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Bedlam. St. Mary of Bethlehem

ByTerry Trainor

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The lunatics were first called "patients" in 1700, and "curable" and "incurable" wards were opened in 1725-34. In the 18th century people used to go to Bedlam to stare at the lunatics. For a penny one could peer into their cells, view the freaks of the "show of Bethlehem" and laugh at their antics, generally of a sexual nature or violent fights. Entry was free on the first Tuesday of the month. Visitors were permitted to bring long sticks with which to poke and enrage the inmates. In 1814 alone, there were 96,000 such visits. 'It was so loathsomely and filthily kept that it was not fit for any man or woman to come into. Situated variously in Bishopsgate, Moorfields and Lambeth, one of the main attractions over the centuries for the London mob was the Bethlehem Royal Hospital or Bedlam'.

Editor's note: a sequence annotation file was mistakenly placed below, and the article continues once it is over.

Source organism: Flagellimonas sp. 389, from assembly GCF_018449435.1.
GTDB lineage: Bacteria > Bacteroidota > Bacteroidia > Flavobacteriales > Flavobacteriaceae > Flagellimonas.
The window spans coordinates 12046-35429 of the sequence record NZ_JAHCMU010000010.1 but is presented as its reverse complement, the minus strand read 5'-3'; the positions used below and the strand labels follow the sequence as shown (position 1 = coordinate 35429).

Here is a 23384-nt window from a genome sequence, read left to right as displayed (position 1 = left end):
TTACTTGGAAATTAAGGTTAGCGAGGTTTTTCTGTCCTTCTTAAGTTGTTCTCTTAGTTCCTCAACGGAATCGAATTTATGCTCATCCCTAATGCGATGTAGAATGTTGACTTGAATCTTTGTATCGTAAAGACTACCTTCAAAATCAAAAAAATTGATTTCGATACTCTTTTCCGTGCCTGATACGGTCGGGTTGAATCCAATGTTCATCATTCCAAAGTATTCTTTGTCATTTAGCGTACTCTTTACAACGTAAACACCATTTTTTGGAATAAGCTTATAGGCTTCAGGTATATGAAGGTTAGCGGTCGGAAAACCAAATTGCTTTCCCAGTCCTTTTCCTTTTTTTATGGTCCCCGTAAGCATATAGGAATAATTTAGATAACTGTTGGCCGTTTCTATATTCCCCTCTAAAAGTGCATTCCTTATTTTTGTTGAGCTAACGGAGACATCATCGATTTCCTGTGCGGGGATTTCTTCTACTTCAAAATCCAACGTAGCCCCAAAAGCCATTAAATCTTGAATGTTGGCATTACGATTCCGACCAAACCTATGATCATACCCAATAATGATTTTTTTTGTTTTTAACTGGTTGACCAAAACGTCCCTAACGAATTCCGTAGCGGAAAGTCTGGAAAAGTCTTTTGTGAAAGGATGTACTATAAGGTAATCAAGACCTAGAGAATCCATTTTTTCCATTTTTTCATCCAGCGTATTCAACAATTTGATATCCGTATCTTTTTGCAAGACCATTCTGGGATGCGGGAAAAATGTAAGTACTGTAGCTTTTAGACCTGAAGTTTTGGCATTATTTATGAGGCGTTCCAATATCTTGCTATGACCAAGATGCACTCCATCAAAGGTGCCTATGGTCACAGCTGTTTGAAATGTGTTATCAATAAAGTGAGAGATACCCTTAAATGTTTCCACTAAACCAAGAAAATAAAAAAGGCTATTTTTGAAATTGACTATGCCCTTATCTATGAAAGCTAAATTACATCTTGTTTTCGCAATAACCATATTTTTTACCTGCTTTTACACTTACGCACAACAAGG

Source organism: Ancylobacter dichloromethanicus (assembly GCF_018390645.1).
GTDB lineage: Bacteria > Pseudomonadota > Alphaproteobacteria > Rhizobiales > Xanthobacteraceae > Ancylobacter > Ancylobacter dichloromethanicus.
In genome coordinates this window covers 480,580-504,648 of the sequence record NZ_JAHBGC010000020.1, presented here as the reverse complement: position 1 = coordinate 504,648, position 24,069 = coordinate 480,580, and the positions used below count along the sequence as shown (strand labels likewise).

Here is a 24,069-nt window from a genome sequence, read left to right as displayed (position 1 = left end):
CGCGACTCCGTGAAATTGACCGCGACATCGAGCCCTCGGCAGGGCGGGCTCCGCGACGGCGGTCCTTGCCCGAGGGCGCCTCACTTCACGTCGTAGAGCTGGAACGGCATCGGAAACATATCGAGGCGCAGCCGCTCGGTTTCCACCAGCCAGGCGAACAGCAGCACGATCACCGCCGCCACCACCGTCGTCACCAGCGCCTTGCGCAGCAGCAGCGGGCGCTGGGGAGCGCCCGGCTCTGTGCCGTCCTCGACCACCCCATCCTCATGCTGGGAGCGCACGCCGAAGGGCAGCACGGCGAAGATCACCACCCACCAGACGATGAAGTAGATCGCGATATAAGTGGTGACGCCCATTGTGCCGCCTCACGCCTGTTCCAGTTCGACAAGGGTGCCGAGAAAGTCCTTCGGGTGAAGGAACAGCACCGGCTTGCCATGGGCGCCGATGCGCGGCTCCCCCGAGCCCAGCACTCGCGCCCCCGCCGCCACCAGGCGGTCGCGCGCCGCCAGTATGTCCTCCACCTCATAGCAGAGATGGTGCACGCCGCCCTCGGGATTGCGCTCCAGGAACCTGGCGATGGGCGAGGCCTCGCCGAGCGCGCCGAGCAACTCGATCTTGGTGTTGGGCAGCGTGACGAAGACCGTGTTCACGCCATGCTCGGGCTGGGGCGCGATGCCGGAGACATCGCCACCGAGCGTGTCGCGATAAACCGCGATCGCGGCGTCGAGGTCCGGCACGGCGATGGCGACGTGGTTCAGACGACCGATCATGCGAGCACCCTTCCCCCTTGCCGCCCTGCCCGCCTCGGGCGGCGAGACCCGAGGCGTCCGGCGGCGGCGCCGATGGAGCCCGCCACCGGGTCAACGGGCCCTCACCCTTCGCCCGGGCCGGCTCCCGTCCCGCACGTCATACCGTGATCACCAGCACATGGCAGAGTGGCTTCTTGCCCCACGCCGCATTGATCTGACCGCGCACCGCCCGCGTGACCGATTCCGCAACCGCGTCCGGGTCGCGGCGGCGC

Details

Publication Date
May 21, 2012
Language
English
ISBN
9781471714245
Category
Science & Medicine
Copyright
All Rights Reserved - Standard Copyright License
Contributors
By (author): Terry Trainor

Specifications

Pages
185
Binding
Perfect Bound
Interior Color
Black & White
Dimensions
A4 (8.27 x 11.69 in / 210 x 297 mm)

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